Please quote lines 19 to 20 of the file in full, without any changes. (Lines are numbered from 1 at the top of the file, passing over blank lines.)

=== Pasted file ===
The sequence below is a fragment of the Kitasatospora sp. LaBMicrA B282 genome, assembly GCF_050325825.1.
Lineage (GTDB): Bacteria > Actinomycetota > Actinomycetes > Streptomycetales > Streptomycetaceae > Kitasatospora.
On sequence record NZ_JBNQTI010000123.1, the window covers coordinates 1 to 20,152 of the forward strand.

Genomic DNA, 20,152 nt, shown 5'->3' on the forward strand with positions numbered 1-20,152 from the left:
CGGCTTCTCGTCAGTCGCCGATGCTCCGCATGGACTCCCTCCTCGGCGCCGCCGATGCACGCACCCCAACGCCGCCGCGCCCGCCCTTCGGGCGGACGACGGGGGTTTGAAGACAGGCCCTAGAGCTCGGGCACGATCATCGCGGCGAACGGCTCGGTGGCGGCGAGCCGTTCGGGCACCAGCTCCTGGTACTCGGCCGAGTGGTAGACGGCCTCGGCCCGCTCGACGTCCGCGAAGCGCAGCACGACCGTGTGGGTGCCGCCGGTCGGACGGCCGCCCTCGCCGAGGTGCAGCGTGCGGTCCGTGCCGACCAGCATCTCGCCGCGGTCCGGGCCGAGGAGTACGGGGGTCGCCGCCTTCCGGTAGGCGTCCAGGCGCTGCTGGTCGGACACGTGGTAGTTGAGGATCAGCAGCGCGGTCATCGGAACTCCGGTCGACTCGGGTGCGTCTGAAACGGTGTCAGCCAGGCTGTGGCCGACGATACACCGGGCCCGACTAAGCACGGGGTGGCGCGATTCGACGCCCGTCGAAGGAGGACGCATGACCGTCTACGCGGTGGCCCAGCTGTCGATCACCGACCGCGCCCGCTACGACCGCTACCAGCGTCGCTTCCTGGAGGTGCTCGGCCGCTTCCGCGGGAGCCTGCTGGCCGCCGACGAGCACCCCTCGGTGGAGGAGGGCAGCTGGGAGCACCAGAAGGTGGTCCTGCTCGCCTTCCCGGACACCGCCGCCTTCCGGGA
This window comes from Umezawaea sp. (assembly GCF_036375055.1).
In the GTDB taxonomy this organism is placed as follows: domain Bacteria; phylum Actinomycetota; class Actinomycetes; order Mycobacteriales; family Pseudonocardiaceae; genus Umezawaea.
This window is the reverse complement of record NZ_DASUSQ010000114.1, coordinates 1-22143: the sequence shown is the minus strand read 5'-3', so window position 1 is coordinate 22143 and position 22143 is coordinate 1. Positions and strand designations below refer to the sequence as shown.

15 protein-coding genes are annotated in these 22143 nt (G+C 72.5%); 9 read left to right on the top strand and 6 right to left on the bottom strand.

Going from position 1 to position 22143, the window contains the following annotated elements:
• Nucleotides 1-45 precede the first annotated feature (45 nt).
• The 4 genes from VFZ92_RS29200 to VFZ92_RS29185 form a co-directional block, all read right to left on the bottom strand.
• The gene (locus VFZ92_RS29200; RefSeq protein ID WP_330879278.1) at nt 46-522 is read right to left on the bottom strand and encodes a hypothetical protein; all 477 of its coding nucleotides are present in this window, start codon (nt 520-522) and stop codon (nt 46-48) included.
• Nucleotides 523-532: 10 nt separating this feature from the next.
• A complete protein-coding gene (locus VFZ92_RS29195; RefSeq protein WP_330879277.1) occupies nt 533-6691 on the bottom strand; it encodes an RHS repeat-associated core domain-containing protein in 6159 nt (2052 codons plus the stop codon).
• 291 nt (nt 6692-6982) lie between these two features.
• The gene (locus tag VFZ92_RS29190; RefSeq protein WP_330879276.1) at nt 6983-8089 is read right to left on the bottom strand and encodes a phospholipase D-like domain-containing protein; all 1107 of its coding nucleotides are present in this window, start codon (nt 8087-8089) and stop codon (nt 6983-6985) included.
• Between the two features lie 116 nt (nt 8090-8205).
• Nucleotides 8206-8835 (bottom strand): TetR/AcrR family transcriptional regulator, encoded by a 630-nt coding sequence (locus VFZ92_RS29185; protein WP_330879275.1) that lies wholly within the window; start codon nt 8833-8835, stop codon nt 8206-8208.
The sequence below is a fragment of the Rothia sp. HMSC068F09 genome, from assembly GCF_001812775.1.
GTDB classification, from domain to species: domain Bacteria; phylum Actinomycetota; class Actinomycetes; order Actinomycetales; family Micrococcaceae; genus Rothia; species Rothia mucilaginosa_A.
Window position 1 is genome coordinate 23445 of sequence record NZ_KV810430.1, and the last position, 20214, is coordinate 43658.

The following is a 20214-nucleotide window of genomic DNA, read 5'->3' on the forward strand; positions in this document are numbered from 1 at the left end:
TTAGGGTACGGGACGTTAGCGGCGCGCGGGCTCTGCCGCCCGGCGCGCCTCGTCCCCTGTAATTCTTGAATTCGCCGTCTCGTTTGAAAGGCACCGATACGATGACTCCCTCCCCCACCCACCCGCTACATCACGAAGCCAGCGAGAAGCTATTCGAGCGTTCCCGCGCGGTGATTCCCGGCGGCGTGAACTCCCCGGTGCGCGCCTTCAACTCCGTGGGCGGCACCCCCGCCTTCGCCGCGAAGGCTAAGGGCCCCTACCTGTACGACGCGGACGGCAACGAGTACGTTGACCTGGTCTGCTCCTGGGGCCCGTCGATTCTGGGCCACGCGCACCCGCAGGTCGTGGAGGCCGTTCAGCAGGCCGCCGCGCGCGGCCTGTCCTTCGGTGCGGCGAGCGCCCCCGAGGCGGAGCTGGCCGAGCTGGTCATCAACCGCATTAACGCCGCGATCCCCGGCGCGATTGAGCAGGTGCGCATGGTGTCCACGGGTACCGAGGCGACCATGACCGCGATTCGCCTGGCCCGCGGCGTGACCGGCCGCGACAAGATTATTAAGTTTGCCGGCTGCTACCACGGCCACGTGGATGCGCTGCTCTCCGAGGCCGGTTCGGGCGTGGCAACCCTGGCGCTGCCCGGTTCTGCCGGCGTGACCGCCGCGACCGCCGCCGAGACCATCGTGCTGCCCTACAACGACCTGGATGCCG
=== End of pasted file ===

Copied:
• Nucleotides 8206-8835 (bottom strand): TetR/AcrR family transcriptional regulator, encoded by a 630-nt coding sequence (locus VFZ92_RS29185; protein WP_330879275.1) that lies wholly within the window; start codon nt 8833-8835, stop codon nt 8206-8208.
The sequence below is a fragment of the Rothia sp. HMSC068F09 genome, from assembly GCF_001812775.1.